It has become increasingly obvious that our way of caring for our senior citizens has got to change. There are new stories in the media every day, and the sector is flooded with reports and recommendations from politicians, specialist societies and think tanks.
The titles and language may differ – long term conditions, co-morbidities, health and social care – but the principles are generally the same and the evidence is clear. We need to improve the standards of care we offer to frail older people.
The challenge is in making the change happen and this is where most local health economies are struggling.
They can start the ball rolling by commissioning services with a focus on improved care for older people. These services should consider:
- the proactive management of frail older adults to reduce the number of non-elective hospital attendances and admissions
- enabling a short hospital length of stay by having a robust team to monitor and care for older patients on discharge
- up-skilling the various healthcare professionals practising in primary and community care in the care of frail older adults.
Short to medium term changes like these will help to better manage those who are already known to the health and social care system. Importantly, this will help free up funds from expensive secondary care, so that they can be redeployed to primary and community care, further improving the proactive care and management of the older adult population.
There are a few places in England and Wales where this sort of service redesign is already being implemented, with varying results. Some good examples are South Sefton in Liverpool (their proposed integrated care model is in its early stages), the North Wales model and the ‘Integrated care model for older people’ in South Warwickshire. These early pioneers are making a good start and we can learn from them. I’m looking forward to hearing more about how some of them are getting on at a meeting organised by the British Geriatrics Society next month.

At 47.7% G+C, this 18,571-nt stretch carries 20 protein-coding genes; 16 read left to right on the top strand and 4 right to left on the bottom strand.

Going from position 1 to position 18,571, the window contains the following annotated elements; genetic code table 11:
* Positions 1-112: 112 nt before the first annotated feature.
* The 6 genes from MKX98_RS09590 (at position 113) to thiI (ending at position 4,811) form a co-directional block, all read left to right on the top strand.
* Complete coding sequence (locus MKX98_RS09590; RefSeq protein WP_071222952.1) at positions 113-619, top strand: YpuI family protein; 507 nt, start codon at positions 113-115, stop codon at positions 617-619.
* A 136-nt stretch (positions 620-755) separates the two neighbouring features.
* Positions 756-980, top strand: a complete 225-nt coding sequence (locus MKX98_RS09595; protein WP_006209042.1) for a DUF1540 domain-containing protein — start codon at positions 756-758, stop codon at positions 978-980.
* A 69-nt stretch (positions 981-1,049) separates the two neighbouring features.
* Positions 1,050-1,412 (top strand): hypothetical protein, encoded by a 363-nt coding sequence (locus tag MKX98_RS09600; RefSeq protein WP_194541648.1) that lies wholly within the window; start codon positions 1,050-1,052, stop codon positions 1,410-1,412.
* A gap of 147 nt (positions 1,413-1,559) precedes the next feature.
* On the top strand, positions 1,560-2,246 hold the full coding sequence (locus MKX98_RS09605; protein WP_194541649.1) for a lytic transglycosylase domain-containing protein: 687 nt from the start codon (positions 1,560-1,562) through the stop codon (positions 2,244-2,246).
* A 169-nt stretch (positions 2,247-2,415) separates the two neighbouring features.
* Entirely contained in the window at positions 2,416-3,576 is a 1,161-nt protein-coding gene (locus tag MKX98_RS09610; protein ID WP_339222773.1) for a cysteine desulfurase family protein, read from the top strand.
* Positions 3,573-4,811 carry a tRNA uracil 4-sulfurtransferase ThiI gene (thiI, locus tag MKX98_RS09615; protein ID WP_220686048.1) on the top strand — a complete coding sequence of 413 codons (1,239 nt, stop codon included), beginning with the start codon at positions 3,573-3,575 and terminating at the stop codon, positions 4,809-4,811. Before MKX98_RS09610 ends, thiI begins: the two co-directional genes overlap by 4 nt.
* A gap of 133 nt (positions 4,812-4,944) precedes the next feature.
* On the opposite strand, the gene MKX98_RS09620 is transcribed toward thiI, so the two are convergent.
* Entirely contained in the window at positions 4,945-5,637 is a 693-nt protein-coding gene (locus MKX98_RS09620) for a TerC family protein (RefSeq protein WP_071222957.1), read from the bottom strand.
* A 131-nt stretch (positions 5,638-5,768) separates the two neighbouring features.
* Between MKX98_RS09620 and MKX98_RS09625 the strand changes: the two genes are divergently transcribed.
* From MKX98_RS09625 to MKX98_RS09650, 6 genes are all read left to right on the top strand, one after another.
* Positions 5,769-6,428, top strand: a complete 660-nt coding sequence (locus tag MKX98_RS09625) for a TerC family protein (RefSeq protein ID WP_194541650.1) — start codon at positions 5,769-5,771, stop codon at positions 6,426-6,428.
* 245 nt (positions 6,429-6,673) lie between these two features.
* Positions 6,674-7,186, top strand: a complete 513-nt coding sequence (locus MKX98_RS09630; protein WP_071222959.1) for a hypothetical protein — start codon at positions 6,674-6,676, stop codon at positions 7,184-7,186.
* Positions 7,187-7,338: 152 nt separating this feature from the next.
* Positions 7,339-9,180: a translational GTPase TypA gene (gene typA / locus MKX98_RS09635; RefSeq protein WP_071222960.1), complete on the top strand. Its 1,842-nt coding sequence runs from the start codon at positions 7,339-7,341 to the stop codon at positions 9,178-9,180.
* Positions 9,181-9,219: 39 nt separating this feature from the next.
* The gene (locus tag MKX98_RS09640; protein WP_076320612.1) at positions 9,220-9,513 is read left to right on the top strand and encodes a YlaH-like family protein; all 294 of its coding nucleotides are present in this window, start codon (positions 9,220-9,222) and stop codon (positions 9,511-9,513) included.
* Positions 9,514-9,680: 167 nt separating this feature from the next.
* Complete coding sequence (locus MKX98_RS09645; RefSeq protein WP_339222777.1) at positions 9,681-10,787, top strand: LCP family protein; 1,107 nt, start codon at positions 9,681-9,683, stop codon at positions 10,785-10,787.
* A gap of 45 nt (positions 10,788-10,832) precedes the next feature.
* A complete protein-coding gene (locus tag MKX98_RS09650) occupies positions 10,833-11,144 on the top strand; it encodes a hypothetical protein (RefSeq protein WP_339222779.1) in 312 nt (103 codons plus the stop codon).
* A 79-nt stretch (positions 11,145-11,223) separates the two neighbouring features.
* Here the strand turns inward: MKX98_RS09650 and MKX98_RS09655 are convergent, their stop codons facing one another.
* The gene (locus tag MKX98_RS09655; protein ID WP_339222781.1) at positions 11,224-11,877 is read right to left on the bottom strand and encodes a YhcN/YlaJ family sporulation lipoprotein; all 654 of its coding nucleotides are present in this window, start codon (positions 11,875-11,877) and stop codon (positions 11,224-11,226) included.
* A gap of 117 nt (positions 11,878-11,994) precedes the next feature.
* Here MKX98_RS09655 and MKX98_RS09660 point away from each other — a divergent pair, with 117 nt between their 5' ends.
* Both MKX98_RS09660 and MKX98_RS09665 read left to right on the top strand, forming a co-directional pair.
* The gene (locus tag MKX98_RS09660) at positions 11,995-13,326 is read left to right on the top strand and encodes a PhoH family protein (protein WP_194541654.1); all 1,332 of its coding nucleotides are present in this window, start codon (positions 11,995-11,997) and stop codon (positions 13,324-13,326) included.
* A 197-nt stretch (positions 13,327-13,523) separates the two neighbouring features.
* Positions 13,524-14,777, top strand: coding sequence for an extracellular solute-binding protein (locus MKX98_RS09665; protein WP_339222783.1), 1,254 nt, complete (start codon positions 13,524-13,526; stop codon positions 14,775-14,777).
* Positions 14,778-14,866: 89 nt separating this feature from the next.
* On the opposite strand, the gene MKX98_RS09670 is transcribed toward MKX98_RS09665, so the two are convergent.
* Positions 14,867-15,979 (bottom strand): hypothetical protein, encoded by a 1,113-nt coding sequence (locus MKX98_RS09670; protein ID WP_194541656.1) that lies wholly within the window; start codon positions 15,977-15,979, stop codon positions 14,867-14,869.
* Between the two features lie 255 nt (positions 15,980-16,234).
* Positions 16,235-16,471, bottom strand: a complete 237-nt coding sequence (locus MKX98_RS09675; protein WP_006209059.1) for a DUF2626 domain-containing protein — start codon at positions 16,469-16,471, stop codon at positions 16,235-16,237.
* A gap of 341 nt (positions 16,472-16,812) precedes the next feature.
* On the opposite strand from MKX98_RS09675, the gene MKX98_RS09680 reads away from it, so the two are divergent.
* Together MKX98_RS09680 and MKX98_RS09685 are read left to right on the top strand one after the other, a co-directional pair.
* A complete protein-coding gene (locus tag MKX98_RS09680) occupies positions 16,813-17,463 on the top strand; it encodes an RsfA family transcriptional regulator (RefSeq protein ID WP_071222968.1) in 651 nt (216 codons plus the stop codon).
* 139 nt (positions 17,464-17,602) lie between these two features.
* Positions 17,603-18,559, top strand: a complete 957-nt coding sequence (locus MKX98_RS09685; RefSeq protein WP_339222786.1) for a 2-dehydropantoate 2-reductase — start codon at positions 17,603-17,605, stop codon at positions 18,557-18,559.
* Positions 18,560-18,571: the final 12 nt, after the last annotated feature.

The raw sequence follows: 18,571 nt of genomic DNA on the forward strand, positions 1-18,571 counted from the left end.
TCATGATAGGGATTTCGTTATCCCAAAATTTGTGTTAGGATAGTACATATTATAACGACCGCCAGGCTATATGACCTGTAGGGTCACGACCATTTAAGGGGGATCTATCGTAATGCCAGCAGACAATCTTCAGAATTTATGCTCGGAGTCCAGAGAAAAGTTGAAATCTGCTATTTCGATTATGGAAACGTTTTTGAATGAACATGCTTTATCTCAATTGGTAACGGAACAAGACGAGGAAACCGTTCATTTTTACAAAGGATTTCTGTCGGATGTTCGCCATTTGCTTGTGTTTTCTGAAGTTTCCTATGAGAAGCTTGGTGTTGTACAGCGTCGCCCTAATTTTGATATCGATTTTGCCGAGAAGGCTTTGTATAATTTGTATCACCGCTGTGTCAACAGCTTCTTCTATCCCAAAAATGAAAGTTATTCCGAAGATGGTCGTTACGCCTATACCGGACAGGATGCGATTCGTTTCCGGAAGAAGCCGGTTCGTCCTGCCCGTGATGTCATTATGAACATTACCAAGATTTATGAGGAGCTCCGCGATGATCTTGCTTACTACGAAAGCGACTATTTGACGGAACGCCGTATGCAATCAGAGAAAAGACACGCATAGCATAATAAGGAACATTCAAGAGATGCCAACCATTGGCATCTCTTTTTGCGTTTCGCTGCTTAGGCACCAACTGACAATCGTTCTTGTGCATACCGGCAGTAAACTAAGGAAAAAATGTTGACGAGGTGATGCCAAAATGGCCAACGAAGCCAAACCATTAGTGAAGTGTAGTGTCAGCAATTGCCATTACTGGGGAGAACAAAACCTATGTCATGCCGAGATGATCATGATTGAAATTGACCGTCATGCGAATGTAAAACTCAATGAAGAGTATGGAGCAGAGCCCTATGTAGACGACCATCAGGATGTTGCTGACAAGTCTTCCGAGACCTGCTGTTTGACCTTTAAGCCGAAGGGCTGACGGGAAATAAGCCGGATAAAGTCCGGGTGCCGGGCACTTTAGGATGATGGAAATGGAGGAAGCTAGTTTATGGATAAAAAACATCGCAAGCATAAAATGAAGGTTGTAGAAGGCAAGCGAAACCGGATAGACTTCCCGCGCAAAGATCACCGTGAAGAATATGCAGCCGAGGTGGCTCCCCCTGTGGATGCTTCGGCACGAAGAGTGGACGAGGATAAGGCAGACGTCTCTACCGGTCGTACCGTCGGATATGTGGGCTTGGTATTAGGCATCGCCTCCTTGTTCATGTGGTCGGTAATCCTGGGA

However, with so many different health and social care organisations currently involved in providing care for older people, reinvesting any cost savings is going to be really challenging. I would be very interested to hear from those who have been successful in transferring costs from secondary to primary and community care and keeping their secondary care provider financially stable.
As a Health Foundation Quality Improvement Fellow I spend a lot of time these days focused on the longer term challenge: how best to redesign care for older people from a population health perspective. In my opinion, we should be focusing not just on individual health factors within each local economy, but on the social determinants of wellbeing and health in the general older adult population. The King's Fund has made several suggestions and recommendations along this theme.
You are unlikely to find anyone disagreeing with these ideas, however implementing this shift in focus is more complicated. This is mainly because no one individual, group or organisation can be held solely responsible for all of the various components necessary for the seamless integrated care of our senior citizens.
In some senses the biggest challenge we face is to bring these different groups and organisations together to work towards a shared vision and goal. I would like to know of any area in the UK that is attempting to do this so that we can learn from you and share with those willing to learn.
Asangaedem Akpan is a Consultant Geriatrician and Health Foundation Quality Improvement Fellow